Chapter Two - The
When the dusk of the evening turned into the inky black of full night, a dark clad figure rode through the hills toward the pueblo, on an equally dark stallion. The only knowledge one would have of the passing of the horseman was the staccato sound of hoof beats. At the edge of the town square, the ghostly rider dismounted and using a hand signal, sent his mount away. Stealthily, Zorro made his way around to the back of the church and climbed in a window. In the priest's austere living quarters, the outlaw made himself comfortable on a straight-backed chair by leaning it against the wall.
Hearing the strains of music that ended the service, Zorro prepared himself mentally for the arrival of Father Miguel. After a short while, he was rewarded when he heard the click of the door latch and saw the priest enter the dim room. The cleric lit a candle, looked up and gasped when he saw the masked man lounging in his chair.
"Zorro!" he exclaimed. "What are you doing here? What do you want with me?"
"I have noted the arrival of two strangers who do not seem to be here in our pueblo for any good reason. It is rumored that they delve in something called voodoo," Zorro explained matter-of-factly. "If I have to deal with these two, then I want to know what it is that I am up against. I assumed since you have been to many places in the world, perhaps you could enlighten me on this voodoo."
Father Miguel sighed. "I wish no one around here had to know about it, but it seems that is an impossibility. Voodoo, to the best of my knowledge, is a derivative form of animal worship, brought by slaves from Africa. The animal worshipped is usually a snake, which is cared for by a powerful woman designated as the voodoo queen. She leads the followers in their worship and through her dominion gets them to do tasks for her."
"What kind of tasks?" Zorro asked quietly, sensing the anxiety of the priest almost as strongly as he did earlier in the day.
"Usually the followers carry out the punishments to those who have been cursed. I have seen or heard of followers stealing, killing and intimidating the enemies of the voodoo queen."
"So, in other words, the queen is unhappy with someone, curses them, and makes her followers carry out the 'curse.' " Zorro explained in his own words, to make sure he understood correctly.
"For some, the fear of the cursing is enough and there is no need to use anyone to help the curse along," Father Miguel added. "For the believers, the curse is a death sentence. By fear alone, the voodoo queen ruthlessly rules her subjects with almost unlimited power."
"Gracias, Padre, you have given me much valuable information. By the way, how does one know he has been cursed?" Zorro inquired.
"Effigies, acorns, simple message written on the victim's doorstep with a chicken feather and in blood are the most common," the priest answered. "Be careful, Seņor Zorro, it may sound like charlatans at work, but these are very dangerous people."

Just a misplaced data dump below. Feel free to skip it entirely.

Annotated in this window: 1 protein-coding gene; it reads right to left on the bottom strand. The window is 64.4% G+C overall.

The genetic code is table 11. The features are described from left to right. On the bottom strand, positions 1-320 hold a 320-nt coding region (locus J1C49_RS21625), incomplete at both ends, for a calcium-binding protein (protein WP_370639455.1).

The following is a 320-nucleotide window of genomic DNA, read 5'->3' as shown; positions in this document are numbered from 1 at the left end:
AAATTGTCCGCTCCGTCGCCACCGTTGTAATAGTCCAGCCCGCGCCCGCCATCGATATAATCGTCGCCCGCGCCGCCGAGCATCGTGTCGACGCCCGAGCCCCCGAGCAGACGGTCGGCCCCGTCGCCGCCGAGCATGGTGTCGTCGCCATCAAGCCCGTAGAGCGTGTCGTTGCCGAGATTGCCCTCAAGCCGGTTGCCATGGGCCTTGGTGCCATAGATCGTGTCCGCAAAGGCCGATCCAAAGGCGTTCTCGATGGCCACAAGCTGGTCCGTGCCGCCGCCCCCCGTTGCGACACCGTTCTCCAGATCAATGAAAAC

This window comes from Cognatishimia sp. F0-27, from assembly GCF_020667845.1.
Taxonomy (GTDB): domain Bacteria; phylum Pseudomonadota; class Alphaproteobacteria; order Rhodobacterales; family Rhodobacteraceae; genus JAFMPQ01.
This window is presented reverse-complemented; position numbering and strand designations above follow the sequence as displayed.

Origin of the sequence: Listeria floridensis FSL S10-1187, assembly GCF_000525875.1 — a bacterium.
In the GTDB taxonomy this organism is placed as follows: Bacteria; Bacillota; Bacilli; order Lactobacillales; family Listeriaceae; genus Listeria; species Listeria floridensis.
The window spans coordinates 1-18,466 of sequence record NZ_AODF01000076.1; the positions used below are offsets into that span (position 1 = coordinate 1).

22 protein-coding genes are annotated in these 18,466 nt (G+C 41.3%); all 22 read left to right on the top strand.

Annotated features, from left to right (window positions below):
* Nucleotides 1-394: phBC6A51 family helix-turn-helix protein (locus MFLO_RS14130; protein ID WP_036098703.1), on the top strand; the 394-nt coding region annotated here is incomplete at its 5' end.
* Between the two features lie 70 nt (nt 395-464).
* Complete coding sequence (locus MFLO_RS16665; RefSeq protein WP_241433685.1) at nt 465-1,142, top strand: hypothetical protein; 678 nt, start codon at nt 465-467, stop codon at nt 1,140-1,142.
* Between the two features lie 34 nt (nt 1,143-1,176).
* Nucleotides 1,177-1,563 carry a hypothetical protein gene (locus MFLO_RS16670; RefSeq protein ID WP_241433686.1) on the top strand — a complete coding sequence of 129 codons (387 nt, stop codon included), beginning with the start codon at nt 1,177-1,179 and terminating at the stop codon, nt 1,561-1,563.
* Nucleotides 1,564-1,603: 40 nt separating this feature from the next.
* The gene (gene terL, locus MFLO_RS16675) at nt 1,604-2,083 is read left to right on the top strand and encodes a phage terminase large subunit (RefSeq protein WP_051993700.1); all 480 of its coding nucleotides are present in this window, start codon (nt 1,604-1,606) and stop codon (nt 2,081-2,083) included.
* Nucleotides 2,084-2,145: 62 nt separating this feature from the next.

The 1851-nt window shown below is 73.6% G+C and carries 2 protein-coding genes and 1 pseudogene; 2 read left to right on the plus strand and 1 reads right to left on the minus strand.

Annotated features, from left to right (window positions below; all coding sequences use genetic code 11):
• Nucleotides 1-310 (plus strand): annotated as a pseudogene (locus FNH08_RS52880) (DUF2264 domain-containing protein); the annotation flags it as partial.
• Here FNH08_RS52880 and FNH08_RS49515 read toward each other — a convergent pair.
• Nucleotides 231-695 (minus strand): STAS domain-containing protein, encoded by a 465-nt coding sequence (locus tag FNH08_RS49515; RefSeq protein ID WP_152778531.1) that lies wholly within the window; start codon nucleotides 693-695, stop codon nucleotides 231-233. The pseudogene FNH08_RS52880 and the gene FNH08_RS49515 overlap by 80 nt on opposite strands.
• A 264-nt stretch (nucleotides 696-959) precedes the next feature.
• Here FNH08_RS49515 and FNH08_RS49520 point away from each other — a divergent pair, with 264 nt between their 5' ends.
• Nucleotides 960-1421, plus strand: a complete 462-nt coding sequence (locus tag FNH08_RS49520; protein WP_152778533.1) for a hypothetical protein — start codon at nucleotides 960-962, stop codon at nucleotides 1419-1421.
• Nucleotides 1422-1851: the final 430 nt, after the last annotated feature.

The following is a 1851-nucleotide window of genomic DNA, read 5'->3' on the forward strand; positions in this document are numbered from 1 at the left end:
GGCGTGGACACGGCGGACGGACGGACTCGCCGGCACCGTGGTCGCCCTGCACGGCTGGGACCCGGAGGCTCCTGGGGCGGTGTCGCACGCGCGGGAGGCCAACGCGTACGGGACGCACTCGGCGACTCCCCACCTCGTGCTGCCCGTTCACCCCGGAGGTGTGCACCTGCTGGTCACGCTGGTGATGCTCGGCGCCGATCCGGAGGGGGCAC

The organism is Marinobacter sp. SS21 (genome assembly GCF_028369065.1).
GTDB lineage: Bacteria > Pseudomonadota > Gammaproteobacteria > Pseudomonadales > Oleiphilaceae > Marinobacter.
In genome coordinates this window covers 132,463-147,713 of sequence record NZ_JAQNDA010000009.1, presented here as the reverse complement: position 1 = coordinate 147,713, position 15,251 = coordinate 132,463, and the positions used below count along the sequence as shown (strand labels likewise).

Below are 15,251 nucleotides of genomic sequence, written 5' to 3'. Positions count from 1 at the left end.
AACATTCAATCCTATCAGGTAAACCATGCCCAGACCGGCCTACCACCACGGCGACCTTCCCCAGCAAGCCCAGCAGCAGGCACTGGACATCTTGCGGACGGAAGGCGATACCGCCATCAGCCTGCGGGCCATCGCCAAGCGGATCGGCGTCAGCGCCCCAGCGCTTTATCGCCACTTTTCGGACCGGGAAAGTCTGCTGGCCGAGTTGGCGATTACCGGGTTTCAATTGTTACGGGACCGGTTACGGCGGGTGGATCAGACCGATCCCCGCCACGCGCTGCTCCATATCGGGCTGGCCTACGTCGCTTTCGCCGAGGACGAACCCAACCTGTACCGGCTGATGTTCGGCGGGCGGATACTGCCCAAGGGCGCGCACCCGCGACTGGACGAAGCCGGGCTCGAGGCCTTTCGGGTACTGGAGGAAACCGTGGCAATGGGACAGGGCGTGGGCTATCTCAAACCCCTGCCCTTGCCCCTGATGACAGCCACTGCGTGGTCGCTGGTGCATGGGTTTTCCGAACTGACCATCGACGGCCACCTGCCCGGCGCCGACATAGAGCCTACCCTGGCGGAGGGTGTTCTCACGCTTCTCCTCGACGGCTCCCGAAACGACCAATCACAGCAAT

"Yes, I agree. Thank you for the warning. Adios, Father Miguel." Zorro slipped out the window, whistled for Tornado and rode swiftly out of the pueblo.
The speed with which Marie LeMay and her accomplice worked surprised Diego and even Father Miguel. Although Diego had kept his eyes and ears open, and it had appeared that for the first few days that all the pair was doing was plying pesos from superstitious using the tarots cards, the caballero found how wrong he was when a peon summoned he and his father to the hacienda of Don Esteban de Onate, late one afternoon.
"I suspect that Doņa Antonia has either died or is near death," Alejandro commented sadly, as they rode swiftly, having noted the demeanor of the messenger.
Riding up to the front gate of the residence, Diego was surprised to see Marie LeMay just leaving, and the cold fingers of dread started plying a trail up and down his spine once again. The woman gave him a cursory glance, as she rode off toward the pueblo. That glance was full of hate and malice.
"Who was that, Diego?" Alejandro asked.
"Marie LeMay from New Orleans, dealer in tarot cards and apparently curatives as well," Diego commented absently.
"Curatives? Since when would Don Esteban be looking into old folk remedies?" Alejandro asked incredulously.
"I suppose since he saw no other hope of his wife's recovery," Diego said softly.
Alejandro sighed. "Yes, I can imagine that he would grasp at anything. He loves Antonia very much." A house servant showed them into the sala.
Don Esteban was sitting with an empty wine glass in one hand and one of his wife's necklaces in the other. The old man's clothes looked as though they had been slept in for several days, and his snow-white hair was in disarray. Alejandro was by his side in an instant. "My friend, is it Antonia?" he asked, looking into his friend's anguished countenance.
"She is gone, Alejandro. The priest just left and the servants are preparing her for burial," Esteban looked up at the elder de la Vega, a tear slid down his leathery cheek. "It would not have been so bad if she had died peacefully, but she was in pain the entire last day. And it was my fault."
"How was it your fault, Don Esteban," Diego asked, his curiosity warring with his sympathy. "Doņa Antonia had been sick for some time."